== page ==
Lawmakers also updated the citizenship law to bar naturalisation of people convicted of a racist, anti-Semitic or xenophobic act. 

The first reform closes legal loopholes which had led to descendants of people who fled Nazi Germany to escape persecution having their applications for a German passport rejected.

“This is not just about putting things right, it is about apologising in profound shame,” said Interior Minister Horst Seehofer when the government passed the draft law in March.

“It is a huge fortune for our country if people want to become German, despite the fact that we took everything from their ancestors.”

READ ALSO: Germany to ease citizenship requirements for Nazi victims’ kin

Why is this happening?

While Germany has long allowed descendants of persecuted Jews to reclaim citizenship, the lack of a legal framework meant many applicants were rejected before a rule change in 2019.

Some were denied because their ancestors fled Germany and took on another nationality before their citizenship was officially revoked.

Others were rejected because they were born to a German mother and non-German father before April 1, 1953.

Passing the 2019 decree into law puts beneficiaries on a firmer legal footing.

How does it work?

Applications for the passport will be free and beneficiaries may retain other citizenships.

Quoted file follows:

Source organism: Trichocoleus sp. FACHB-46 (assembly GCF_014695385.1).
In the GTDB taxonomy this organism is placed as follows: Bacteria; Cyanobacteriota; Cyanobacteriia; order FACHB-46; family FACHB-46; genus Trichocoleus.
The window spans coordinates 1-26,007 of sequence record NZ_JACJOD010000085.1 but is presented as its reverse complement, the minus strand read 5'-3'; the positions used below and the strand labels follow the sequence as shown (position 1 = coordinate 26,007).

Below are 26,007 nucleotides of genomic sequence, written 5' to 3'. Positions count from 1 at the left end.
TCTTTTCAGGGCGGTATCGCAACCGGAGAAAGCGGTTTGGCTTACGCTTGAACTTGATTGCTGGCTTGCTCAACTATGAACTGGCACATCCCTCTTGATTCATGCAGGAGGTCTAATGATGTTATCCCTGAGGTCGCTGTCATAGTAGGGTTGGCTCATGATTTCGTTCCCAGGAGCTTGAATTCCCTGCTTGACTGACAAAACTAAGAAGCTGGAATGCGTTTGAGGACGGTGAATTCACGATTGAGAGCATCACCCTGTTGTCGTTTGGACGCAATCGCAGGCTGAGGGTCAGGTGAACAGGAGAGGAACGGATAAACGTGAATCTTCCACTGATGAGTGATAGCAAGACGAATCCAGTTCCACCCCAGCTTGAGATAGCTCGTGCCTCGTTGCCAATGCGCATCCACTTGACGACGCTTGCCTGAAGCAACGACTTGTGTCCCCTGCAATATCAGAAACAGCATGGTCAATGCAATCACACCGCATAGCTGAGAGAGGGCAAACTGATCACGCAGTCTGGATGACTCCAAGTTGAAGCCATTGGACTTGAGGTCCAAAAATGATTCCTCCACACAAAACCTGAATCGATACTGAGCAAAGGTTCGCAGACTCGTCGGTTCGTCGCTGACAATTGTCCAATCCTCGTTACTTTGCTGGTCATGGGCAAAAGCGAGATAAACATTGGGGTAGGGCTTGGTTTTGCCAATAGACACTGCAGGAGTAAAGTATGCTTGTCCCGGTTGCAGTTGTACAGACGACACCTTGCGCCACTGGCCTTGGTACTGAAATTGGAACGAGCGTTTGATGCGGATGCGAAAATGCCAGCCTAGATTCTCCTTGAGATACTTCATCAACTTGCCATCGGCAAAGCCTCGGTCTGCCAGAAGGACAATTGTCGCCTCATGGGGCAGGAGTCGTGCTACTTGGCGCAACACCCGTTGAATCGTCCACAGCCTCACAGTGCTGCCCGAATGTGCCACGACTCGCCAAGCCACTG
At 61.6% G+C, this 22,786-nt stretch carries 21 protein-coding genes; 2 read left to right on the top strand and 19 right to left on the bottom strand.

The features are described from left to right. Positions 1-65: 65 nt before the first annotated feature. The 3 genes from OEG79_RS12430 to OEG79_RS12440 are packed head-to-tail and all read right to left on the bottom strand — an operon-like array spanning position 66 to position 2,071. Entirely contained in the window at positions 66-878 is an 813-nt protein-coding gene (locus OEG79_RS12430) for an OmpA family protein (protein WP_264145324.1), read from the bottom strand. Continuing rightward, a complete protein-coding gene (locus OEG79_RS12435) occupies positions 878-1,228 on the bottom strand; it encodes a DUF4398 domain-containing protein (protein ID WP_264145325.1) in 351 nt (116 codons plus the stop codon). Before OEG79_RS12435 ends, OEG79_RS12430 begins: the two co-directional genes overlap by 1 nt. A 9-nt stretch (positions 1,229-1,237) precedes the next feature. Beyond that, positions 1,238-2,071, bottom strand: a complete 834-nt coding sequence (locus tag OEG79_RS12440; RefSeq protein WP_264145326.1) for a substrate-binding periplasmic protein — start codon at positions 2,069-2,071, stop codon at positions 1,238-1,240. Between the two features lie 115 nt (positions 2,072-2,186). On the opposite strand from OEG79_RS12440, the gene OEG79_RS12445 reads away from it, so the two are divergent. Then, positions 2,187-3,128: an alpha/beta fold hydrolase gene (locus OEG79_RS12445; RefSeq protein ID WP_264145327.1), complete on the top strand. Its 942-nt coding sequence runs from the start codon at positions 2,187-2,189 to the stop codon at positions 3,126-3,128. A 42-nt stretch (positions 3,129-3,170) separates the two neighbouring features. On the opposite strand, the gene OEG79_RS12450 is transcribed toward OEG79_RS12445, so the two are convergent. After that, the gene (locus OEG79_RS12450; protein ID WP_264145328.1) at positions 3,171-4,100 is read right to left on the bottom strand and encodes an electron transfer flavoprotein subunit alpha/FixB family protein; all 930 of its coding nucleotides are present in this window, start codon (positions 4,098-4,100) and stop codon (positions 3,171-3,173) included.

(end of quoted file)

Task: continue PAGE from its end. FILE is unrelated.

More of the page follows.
Those interested must present proof that their ancestors were persecuted in Germany under Adolf Hitler between 1933 and 1945 or belonged to a persecuted group including Jews and Sinti and Roma as well as political dissidents and the mentally ill.

Germany’s Central Council of Jews, which had long campaigned for a statutory right, called the measure to ease citizenship rights “long overdue”.

 “At the same time, Germany is accepting responsibility to ensure that Jews can live safely in this country” with the hate crime statute, said the Council’s president Josef Schuster in a statement.

READ ALSO: ‘We reclaimed what was taken from my Jewish grandparents – German citizenship’

The difficulties for some in using ancestry claims for citizenship came into focus partly due to the sharp rise in number of applications from Britons evoking Nazi persecution of their ancestors, after the UK voted to leave the
European Union.

From 43 such applications in 2015, the number had soared to 1,506 in 2018, according to Interior Ministry figures.

In 2019, Austria also changed its citizenship law to allow the children, grandchildren and great-grandchildren of those who fled the Nazis to be naturalised.

Previously, only Holocaust survivors themselves had been able to obtain Austrian nationality.

READ ALSO: British Jews take German path to Europe after Brexit